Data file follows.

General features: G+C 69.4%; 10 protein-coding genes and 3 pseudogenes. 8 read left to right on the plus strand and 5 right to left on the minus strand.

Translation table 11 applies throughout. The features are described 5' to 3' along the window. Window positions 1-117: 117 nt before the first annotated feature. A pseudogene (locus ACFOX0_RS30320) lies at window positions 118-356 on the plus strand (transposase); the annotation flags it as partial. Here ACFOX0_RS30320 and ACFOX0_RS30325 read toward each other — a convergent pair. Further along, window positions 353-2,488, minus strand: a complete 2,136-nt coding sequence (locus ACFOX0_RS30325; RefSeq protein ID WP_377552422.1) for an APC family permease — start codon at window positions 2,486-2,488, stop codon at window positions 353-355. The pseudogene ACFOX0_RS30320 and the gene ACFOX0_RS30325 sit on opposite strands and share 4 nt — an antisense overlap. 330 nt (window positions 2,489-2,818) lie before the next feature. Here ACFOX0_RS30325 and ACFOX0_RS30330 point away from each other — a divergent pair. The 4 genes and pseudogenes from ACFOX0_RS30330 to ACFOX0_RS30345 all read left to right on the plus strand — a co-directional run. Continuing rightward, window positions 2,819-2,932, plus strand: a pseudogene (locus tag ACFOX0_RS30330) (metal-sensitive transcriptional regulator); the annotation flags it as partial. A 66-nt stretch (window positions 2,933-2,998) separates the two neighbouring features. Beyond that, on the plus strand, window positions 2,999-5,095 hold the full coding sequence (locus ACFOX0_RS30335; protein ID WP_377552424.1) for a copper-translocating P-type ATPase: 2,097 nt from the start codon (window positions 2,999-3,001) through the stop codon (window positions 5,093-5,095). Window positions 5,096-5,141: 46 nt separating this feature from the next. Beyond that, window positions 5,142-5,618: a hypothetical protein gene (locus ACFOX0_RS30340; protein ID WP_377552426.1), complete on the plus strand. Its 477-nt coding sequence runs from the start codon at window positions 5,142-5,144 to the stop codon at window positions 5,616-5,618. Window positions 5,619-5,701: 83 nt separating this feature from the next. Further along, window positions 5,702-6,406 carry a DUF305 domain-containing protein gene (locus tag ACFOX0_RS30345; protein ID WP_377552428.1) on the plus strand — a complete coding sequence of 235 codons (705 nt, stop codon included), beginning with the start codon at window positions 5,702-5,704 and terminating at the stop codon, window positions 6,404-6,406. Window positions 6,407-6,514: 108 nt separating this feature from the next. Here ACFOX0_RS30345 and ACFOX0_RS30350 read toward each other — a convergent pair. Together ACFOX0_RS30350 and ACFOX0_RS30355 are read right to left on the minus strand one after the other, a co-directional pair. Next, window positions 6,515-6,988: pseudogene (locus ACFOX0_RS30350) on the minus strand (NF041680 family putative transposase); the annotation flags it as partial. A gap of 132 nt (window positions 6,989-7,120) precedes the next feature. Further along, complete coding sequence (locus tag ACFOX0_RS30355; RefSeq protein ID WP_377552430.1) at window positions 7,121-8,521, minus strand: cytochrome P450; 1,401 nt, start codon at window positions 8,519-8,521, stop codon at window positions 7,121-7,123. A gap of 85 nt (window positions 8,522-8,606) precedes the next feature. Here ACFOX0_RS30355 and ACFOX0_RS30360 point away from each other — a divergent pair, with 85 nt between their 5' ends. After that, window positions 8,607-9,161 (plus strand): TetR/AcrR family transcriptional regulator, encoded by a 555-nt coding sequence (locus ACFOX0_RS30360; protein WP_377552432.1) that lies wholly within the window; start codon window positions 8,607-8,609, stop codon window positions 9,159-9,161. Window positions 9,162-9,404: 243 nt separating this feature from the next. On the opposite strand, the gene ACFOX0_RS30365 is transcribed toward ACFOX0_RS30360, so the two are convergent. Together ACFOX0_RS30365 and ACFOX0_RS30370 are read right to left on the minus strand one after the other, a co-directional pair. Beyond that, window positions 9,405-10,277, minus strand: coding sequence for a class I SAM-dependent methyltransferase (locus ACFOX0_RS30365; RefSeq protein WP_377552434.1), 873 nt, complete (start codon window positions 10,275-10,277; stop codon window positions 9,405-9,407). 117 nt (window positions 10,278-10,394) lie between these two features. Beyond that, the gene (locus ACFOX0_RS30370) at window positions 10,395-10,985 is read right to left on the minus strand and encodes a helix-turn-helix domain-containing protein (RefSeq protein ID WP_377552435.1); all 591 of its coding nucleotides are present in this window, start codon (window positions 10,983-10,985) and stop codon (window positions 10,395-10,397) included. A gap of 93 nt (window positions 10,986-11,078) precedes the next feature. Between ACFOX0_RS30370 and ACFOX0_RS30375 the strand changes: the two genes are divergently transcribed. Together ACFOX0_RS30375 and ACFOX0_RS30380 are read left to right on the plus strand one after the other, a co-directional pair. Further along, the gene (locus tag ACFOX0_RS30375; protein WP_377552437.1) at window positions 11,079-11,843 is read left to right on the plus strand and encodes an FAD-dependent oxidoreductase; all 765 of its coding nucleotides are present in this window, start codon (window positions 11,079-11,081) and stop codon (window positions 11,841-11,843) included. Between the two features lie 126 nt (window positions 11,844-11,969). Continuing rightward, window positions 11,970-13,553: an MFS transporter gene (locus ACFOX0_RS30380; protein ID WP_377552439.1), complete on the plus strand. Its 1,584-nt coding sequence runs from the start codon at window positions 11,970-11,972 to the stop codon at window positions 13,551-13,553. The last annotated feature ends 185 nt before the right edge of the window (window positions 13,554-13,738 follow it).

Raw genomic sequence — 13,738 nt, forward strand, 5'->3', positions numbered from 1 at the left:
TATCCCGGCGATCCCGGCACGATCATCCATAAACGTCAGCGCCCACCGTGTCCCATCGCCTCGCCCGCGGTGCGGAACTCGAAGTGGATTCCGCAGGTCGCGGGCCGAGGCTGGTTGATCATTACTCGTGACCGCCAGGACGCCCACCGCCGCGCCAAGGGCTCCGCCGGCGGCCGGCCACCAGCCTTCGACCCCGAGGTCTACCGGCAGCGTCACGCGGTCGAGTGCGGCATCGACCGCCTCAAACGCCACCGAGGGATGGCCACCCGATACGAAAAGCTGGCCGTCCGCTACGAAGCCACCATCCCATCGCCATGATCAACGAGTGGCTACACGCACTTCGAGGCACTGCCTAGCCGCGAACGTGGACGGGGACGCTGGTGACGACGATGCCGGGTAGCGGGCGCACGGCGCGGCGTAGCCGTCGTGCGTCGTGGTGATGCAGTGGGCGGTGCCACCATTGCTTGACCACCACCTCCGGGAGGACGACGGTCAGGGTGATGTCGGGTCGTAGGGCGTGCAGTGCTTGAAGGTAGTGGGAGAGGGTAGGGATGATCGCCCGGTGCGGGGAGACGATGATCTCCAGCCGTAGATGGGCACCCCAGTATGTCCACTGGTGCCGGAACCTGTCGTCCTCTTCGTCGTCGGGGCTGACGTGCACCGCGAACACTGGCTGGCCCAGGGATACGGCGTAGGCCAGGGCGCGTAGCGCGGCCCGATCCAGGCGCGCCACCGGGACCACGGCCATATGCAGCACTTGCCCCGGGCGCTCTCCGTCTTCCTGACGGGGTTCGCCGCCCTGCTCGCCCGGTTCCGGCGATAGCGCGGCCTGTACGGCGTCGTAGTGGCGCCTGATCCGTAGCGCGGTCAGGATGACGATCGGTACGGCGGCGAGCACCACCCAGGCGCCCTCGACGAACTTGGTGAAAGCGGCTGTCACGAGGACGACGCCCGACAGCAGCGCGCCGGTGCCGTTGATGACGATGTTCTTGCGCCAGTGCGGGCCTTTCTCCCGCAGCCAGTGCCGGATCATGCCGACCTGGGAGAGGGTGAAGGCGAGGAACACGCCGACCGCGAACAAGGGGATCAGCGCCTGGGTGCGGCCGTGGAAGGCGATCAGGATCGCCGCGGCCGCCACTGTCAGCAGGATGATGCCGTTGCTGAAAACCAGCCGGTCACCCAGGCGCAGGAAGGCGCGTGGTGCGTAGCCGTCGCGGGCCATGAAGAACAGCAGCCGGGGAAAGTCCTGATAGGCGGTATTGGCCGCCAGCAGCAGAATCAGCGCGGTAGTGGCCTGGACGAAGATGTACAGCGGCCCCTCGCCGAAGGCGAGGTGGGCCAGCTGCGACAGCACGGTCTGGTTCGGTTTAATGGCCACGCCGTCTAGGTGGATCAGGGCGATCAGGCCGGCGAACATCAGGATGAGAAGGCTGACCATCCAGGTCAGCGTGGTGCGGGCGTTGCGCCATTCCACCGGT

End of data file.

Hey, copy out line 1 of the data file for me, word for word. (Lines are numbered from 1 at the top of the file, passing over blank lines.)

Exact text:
General features: G+C 69.4%; 10 protein-coding genes and 3 pseudogenes. 8 read left to right on the plus strand and 5 right to left on the minus strand.